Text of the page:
This blog is devoted to my John Welsford designed 15' Navigator yawl Ellie. I built her in my garage over a period of 18 months and launched her in 2011. She sports a sliding gunter main, roller furled jib and sprit-boomed mizzen. Her construction is glued-lapstrake over permanent bulkheads and stringers. This blog is a record of her construction and her voyages here in the Puget Sound area and (hopefully) a useful resource for fellow Navigator builders.

Tuesday, May 20, 2014

Pull and be Damned

The Pull and be Damned messabout in Anacortes was fantastic.

I am a member of several small boating clubs.  The Coots, the TSCA, the Pocket Yachters.  They all have a slightly different focus, ranging from inexpensive and experimental boats to honoring authentic traditional craft.  From production trailerable cruisers to homebuilts. From power to sail.

But this weekend was my first opportunity to spend a weekend with the Old Anacortes Rowing and Sailing Society OARSS.  The beauty of their boats and their seamanship skills left me awestruck. From deftly launching their craft by crane, to sailing in reverse to make a perfect mooring at a dock, camp cruising, clothesline anchoring, traveling anywhere and everywhere by sail and oar only.  They even rescued a stranded aircraft once.  With just a glance at the sea, they knew how the tides and currents would swirl around the myriad islands that day.  I had nothing I could offer as I spent the weekend in humble admiration of their seamanship skills.

It was also a weekend of many other firsts for my son Tim and I.  The first first (ugh) was Ellie's launching by crane, deftly done by James McMullen (in the red vest) while I nervously tried to assist and learn anyway I could.

(btw, these are all hi-def videos. Click the [ ] in the lower right corner to make them fullscreen)
Relieved at not making a big splash, I headed over and tied up to Small Boat Dock, where the messabout was to be held.  There was my second first (ugh).  I had to rig Ellie on the water.  It took about twice as long as usual, but was a success.  Fortunately there was flat water and no wind.

One by one the remaining boats arrived.  The messabout officially began at 10:00.  Several boats were available for anyone to borrow.  My third first was testing one of the Gentry skin on frame whitehalls. Here are some videos of the event:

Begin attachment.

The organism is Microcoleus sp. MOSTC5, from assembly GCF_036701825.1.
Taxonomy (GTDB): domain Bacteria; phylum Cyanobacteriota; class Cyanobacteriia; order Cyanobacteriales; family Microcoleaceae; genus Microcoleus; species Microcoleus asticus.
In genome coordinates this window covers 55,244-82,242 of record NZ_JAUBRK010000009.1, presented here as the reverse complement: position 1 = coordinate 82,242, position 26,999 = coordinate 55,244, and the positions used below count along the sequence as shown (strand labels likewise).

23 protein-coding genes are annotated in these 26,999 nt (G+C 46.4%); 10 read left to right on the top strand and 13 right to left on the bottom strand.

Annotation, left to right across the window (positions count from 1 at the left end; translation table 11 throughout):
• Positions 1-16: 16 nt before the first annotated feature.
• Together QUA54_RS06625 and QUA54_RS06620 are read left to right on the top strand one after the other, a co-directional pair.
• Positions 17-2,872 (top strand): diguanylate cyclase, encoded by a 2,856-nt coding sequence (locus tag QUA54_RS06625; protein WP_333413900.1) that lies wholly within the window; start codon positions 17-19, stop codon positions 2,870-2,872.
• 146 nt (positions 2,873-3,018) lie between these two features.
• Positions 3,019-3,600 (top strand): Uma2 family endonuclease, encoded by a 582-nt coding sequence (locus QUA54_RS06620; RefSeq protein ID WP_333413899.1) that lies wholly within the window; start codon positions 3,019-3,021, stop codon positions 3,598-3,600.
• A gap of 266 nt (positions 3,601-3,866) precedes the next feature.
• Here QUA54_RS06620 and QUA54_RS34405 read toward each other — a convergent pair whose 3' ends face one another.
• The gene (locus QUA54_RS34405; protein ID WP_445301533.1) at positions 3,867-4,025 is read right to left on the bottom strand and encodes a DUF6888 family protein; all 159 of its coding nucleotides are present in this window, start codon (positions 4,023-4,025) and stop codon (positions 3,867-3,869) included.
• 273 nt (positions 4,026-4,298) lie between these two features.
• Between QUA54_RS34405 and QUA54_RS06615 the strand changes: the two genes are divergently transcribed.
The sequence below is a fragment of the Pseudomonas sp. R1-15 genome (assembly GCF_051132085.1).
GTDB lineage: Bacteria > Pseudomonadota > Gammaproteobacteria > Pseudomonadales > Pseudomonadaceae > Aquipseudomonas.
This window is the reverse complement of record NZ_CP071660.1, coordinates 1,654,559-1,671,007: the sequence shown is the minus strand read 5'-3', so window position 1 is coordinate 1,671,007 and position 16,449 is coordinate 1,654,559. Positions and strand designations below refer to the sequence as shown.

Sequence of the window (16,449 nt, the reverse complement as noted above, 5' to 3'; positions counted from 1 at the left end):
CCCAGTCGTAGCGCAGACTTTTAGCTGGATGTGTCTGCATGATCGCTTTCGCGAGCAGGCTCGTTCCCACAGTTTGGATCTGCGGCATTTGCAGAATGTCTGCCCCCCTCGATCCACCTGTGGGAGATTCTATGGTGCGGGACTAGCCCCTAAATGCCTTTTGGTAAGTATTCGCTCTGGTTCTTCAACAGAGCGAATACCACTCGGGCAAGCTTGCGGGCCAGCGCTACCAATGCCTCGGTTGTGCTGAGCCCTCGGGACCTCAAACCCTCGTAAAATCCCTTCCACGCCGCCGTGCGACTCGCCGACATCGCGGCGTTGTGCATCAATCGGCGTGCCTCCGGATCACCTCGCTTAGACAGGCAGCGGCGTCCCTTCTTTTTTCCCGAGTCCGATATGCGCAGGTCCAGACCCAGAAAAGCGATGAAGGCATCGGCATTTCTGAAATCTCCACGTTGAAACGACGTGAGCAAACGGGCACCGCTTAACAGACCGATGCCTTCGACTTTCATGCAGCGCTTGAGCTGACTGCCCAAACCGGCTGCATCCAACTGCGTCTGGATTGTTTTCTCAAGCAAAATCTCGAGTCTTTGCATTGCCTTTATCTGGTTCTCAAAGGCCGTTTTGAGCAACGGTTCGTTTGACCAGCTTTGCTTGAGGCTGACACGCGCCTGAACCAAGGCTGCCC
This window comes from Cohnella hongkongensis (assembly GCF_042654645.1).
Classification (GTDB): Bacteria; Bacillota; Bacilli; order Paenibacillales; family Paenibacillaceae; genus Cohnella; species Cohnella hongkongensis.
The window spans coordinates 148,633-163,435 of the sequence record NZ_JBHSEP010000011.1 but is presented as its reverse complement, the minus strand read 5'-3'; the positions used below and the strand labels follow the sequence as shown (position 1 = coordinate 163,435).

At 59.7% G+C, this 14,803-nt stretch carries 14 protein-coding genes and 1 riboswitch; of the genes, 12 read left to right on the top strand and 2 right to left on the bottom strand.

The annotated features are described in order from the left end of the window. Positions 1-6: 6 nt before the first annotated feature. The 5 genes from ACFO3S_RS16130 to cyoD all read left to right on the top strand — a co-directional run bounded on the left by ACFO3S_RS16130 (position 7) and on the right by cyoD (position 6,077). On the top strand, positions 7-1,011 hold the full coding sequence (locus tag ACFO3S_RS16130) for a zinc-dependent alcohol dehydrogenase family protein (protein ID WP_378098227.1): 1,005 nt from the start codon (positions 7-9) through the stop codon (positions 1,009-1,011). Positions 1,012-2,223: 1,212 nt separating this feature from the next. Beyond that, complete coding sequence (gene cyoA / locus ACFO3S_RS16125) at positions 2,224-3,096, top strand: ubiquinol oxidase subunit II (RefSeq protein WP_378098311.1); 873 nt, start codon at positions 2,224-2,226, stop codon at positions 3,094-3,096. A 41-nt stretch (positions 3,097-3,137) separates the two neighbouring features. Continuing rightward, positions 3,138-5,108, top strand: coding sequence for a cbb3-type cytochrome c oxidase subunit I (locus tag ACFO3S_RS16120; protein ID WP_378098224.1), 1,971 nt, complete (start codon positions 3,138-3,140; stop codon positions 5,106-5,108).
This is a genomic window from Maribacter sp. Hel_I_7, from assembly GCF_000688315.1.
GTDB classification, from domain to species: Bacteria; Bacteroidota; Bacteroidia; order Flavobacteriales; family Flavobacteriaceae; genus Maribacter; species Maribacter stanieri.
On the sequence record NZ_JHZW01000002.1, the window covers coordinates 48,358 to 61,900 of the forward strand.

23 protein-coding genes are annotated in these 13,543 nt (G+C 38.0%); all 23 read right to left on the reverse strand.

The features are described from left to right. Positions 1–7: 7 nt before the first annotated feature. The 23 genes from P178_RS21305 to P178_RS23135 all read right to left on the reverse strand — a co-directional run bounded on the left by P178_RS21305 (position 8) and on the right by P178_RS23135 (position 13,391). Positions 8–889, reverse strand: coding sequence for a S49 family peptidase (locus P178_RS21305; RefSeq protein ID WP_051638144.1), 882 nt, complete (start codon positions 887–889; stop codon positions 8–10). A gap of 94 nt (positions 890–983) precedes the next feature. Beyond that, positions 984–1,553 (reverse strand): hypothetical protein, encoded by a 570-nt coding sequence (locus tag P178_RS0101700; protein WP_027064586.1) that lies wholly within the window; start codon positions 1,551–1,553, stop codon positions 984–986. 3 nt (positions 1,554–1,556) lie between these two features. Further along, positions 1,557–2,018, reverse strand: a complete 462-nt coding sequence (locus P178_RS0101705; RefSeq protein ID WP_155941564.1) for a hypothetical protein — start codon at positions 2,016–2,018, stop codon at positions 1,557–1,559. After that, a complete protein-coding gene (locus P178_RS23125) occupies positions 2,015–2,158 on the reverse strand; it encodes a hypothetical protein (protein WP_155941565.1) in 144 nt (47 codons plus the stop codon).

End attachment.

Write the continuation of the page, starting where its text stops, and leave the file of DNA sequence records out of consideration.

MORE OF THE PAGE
The James led a group aboard Island Star, a 4-oared racing gig.  A replica of the worlds fastest boat in 1824.

After the messabout, most of the group headed over to nearby Saddlebag Island for an overnighter.  I've never been to Saddlebag.  Another first!

And yet another first. While there, I got to try out my new Kelly Kettle.  The Kelly Kettle is a cookstove that uses sticks, twigs, and dried leaves for fuel.  It will boil water and heat food at the same time, very quickly.  It also fries and has a BBQ grill.  I used it twice and love it already.

The next morning, the sail and oarsmen set out early for a circumnavigation of Guemes Island.  Simeon Baldwin, with his SCAMP Noddy and I decided to spend the day sailing together instead.
 
And the end portion of this video is really pretty.
This also gave me an opportunity to fully test my tiller locking device.  It works perfectly.
We spent many thoroughly enjoyable hours sailing side by side in the warm sunshine and gentle breeze.  After a while we took a break and hiked over to my favorite bar and grill, The Rockfish, for lunch. The sail and oar group returned from their circumnavigation so it was time to head back to the crane.  Once again, The James came to my rescue, expertly extracting Ellie safely from the water.  Here is a video of Noddy taking flight.

There are some really nice photos of the event over on the Woodenboat Forum.
A fantastic weekend.  Simply fantastic.


7 comments:

  1. Looks like you had a great weekend! Excellent videos

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  2. What a beautiful day for a sail, and some great SCAMP footage! Thanks for sharing!

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    1. Hey Rusty, you should have come up with your duck punt! Would have been perfect.

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  3. You've got a Kelly kettle
    Oh my
    Always wanted one of them
    Good vids by the way

    Steve
    Arwens meanderings

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    1. I really like it so far, but there is a learning curve. Lesson 1: When the water just starts to boil, take it off the fire right away and use it. If you wait too long, the boiling water rockets out the spout and you lose half of it, and some of the water puts out the fire. The thing is awesome though. So nice not to worry about running out of fuel and it's really fast and easy to start the fire. Get one!

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  4. Great videos Joel! It was fun sailing with you and Tim. The weather was perfect at Saddlebag Island, and then topping off the weekend at the Rock Fish Grill was brilliant.

    Let's do it again next year.

    Simeon & Noddy

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    1. Absolutely! Maybe we could round up some more scamps too. That would be fun.

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